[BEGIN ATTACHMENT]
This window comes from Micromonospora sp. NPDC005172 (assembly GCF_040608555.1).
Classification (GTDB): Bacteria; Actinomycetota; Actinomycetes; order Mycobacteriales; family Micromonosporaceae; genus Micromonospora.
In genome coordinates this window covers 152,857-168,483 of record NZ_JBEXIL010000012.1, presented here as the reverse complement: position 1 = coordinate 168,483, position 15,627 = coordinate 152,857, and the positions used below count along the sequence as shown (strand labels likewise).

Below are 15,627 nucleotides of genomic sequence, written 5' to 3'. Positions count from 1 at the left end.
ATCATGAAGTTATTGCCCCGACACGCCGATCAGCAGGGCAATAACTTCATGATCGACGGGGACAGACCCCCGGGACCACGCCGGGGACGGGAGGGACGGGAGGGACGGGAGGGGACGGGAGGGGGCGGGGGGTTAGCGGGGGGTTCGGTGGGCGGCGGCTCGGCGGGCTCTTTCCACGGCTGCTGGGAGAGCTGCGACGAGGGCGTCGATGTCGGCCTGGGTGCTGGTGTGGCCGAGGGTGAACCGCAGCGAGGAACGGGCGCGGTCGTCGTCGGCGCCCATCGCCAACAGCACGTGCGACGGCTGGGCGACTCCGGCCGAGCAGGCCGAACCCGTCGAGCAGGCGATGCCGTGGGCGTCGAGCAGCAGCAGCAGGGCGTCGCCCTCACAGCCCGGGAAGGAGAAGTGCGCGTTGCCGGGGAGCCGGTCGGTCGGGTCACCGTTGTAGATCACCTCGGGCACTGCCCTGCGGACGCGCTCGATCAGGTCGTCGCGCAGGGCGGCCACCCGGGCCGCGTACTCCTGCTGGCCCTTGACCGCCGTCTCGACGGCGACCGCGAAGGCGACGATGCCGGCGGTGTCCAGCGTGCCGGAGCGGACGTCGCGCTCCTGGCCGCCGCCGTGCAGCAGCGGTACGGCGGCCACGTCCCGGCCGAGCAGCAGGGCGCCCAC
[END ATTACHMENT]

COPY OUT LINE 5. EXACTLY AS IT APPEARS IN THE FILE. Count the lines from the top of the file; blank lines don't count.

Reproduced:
ATCATGAAGTTATTGCCCCGACACGCCGATCAGCAGGGCAATAACTTCATGATCGACGGGGACAGACCCCCGGGACCACGCCGGGGACGGGAGGGACGGGAGGGACGGGAGGGGACGGGAGGGGGCGGGGGGTTAGCGGGGGGTTCGGTGGGCGGCGGCTCGGCGGGCTCTTTCCACGGCTGCTGGGAGAGCTGCGACGAGGGCGTCGATGTCGGCCTGGGTGCTGGTGTGGCCGAGGGTGAACCGCAGCGAGGAACGGGCGCGGTCGTCGTCGGCGCCCATCGCCAACAGCACGTGCGACGGCTGGGCGACTCCGGCCGAGCAGGCCGAACCCGTCGAGCAGGCGATGCCGTGGGCGTCGAGCAGCAGCAGCAGGGCGTCGCCCTCACAGCCCGGGAAGGAGAAGTGCGCGTTGCCGGGGAGCCGGTCGGTCGGGTCACCGTTGTAGATCACCTCGGGCACTGCCCTGCGGACGCGCTCGATCAGGTCGTCGCGCAGGGCGGCCACCCGGGCCGCGTACTCCTGCTGGCCCTTGACCGCCGTCTCGACGGCGACCGCGAAGGCGACGATGCCGGCGGTGTCCAGCGTGCCGGAGCGGACGTCGCGCTCCTGGCCGCCGCCGTGCAGCAGCGGTACGGCGGCCACGTCCCGGCCGAGCAGCAGGGCGCCCAC